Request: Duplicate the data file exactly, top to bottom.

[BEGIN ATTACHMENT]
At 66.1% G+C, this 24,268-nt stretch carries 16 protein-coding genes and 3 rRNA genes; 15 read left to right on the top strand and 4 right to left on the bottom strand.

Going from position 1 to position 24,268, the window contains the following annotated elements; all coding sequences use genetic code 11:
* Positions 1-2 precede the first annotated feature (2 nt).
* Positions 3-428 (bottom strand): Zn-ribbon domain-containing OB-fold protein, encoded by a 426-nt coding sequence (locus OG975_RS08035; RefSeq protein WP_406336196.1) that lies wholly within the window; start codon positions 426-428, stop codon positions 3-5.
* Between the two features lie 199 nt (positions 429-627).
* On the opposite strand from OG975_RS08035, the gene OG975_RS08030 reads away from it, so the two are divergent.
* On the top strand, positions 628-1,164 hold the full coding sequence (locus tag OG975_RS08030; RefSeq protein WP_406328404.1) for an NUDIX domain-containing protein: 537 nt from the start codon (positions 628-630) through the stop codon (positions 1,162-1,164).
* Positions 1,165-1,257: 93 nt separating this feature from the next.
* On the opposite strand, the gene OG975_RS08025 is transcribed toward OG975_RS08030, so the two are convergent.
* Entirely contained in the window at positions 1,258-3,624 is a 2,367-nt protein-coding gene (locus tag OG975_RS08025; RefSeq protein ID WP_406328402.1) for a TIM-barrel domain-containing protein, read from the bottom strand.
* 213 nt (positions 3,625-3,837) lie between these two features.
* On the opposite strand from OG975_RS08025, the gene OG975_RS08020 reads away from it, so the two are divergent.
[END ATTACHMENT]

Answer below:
At 66.1% G+C, this 24,268-nt stretch carries 16 protein-coding genes and 3 rRNA genes; 15 read left to right on the top strand and 4 right to left on the bottom strand.

Going from position 1 to position 24,268, the window contains the following annotated elements; all coding sequences use genetic code 11:
* Positions 1-2 precede the first annotated feature (2 nt).
* Positions 3-428 (bottom strand): Zn-ribbon domain-containing OB-fold protein, encoded by a 426-nt coding sequence (locus OG975_RS08035; RefSeq protein WP_406336196.1) that lies wholly within the window; start codon positions 426-428, stop codon positions 3-5.
* Between the two features lie 199 nt (positions 429-627).
* On the opposite strand from OG975_RS08035, the gene OG975_RS08030 reads away from it, so the two are divergent.
* On the top strand, positions 628-1,164 hold the full coding sequence (locus tag OG975_RS08030; RefSeq protein WP_406328404.1) for an NUDIX domain-containing protein: 537 nt from the start codon (positions 628-630) through the stop codon (positions 1,162-1,164).
* Positions 1,165-1,257: 93 nt separating this feature from the next.
* On the opposite strand, the gene OG975_RS08025 is transcribed toward OG975_RS08030, so the two are convergent.
* Entirely contained in the window at positions 1,258-3,624 is a 2,367-nt protein-coding gene (locus tag OG975_RS08025; RefSeq protein ID WP_406328402.1) for a TIM-barrel domain-containing protein, read from the bottom strand.
* 213 nt (positions 3,625-3,837) lie between these two features.
* On the opposite strand from OG975_RS08025, the gene OG975_RS08020 reads away from it, so the two are divergent.